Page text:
July 2005

Human Rights and ICT

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Rights that are valid in the real world are also valid in the 'virtual world'. The Information Society should be based on internationally agreed human rights. This is what Hivos voiced, in 2003, as a recommendation to the European Delegation to the World Summit on the Information Society (WSIS) in Geneva, Switzerland. This recommendation reflected and still reflects our point of view, that one cannot discuss the concept and creation of an Information Society without starting with the atoms of any society: people. As a result, any discussion involving these people should incorporate their basic human rights.

This seems an obvious statement, and many stakeholders also supported the idea of an inclusive Information Society based on human rights, rather than on pure bits and bytes as a focus of the summit. Nevertheless, grand political statements uttered in Geneva do not automatically transform themselves into a better world. Human rights often seem to be the ideal subject to applaud, but not to adhere to.

Internet strengthens the right to freedom of expression by providing individuals across the globe with new means of sharing and accessing information. Despite the continued exclusion of marginalised communities and many people in the developing world, everyone with access can voice his or her opinion and access decision-makers and local politicians through discussion forums, blogs or through e-mail. ICTs as a tool, have potential for enabling democratic participation and for open information sharing. However, it is precisely due to this enormous freedom, that Internet breeds fear. Foremost  amongst those are some decision-makers.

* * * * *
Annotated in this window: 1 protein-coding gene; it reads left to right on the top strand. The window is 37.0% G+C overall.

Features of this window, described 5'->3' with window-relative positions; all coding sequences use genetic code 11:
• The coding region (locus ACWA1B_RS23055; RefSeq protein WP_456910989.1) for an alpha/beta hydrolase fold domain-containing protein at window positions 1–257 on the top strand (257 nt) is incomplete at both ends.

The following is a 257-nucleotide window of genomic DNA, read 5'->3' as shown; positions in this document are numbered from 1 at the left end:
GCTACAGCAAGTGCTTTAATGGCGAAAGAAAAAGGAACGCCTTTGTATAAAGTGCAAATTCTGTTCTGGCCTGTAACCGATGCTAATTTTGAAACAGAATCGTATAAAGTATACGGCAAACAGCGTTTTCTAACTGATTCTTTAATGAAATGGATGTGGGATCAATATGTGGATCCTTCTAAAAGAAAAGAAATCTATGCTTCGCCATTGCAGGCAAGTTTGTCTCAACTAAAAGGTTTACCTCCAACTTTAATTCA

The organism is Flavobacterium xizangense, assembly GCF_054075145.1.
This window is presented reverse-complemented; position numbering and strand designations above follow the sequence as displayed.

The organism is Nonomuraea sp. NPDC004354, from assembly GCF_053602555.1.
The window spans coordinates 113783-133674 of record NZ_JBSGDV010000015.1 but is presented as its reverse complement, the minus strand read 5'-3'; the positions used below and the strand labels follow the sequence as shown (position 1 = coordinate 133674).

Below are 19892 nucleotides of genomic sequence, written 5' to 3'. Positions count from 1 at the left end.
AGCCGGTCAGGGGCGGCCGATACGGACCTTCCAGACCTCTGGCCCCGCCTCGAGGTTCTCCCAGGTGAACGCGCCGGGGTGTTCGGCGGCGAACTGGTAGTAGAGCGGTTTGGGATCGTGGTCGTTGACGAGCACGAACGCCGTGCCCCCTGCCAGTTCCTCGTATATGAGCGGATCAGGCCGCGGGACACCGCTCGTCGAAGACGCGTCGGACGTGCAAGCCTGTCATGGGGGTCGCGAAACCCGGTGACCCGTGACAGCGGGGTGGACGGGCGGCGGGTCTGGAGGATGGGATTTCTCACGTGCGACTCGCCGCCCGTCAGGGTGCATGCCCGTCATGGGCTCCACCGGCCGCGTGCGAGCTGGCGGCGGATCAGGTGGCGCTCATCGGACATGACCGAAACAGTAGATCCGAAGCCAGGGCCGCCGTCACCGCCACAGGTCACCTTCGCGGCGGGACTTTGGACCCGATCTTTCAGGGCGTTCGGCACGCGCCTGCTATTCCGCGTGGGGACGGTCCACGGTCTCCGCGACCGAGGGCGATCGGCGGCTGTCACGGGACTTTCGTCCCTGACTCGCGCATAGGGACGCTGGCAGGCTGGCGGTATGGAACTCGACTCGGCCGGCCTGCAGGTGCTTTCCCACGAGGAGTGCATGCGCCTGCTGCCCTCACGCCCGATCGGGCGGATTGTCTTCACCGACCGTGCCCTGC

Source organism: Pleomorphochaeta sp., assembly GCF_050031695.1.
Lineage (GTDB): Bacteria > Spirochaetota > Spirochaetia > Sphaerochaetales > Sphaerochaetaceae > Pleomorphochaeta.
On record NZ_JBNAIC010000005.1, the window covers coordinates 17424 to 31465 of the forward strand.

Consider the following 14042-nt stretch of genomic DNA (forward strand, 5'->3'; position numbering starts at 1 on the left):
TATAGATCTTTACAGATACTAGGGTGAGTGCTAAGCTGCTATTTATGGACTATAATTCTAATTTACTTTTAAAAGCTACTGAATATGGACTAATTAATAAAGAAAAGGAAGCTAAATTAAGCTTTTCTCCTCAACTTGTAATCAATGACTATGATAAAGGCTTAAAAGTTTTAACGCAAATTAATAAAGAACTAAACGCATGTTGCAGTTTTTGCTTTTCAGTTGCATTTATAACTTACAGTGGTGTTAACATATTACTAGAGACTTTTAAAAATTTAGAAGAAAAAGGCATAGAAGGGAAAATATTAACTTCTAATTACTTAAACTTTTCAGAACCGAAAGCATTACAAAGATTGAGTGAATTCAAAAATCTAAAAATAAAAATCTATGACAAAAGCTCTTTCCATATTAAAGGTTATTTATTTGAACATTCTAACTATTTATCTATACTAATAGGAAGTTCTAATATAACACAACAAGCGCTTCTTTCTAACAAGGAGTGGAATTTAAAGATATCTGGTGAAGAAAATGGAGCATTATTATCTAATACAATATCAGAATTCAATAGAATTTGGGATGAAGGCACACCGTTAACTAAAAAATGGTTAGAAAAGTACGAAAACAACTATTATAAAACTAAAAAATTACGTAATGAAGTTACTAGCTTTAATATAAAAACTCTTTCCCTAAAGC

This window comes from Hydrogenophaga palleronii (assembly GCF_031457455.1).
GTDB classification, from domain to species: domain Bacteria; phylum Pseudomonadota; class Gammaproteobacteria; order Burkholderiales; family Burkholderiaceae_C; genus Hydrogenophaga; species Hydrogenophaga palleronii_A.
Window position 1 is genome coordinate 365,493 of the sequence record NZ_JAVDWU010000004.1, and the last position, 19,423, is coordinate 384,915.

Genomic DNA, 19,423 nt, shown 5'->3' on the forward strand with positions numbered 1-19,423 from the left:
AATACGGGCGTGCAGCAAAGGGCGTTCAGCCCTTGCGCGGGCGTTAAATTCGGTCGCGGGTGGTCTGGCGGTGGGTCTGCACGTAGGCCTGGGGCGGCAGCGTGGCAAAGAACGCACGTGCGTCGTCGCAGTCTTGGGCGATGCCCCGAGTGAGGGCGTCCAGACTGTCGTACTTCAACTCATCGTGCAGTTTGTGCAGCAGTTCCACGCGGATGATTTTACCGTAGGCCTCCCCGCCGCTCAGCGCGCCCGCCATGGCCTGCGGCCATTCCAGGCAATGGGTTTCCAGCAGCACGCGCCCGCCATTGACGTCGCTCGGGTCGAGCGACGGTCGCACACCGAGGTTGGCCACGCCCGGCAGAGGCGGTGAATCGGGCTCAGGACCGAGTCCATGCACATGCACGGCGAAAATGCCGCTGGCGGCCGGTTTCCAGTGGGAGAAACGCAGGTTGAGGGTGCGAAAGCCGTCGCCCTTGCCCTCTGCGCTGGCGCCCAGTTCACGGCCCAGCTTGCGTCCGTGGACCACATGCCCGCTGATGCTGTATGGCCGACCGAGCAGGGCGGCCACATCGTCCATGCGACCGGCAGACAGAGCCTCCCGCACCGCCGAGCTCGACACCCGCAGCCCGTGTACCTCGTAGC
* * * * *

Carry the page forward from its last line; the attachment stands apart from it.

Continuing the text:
Stakeholders, mostly governments, find many reasons to justify Internet regulation (or in some cases – monitoring, censorship or control). These reasons have in common that they are all based on the concept of fear. There is fear of government for its citizens, or fear of citizens for their own governments and other threats like terrorism.

As such, governments in dictatorial states often find ways to limit Internet access in order to prohibit opposing opinions. For example, the Chinese government fears Falung Gong and managed to cut off the tentacles of the Internet, blocking search machines and websites. Freedom of expression and thus information and communication technology pose a threat to repressive governments, undermining their control of 'acceptable' flows of information. As a result, whilst Falun Gong members once used e-mail and websites to successfully reach out, nowadays they prefer payphones, which are harder to trace.

Privacy versus security
After 9/11, the USA has stepped up its homeland security. For instance, they requested the European Commission (EU) to provide online access to the Passenger Name Record (PNR) of all passengers on flight, from, to or through the USA. The PNR contains data such as name, date of birth, date of reservation, credit card number and phone number. Furthermore, the USA uses the Advanced Passenger Information System (APIS) of the airlines for additional information such as sex, passport number and nationality.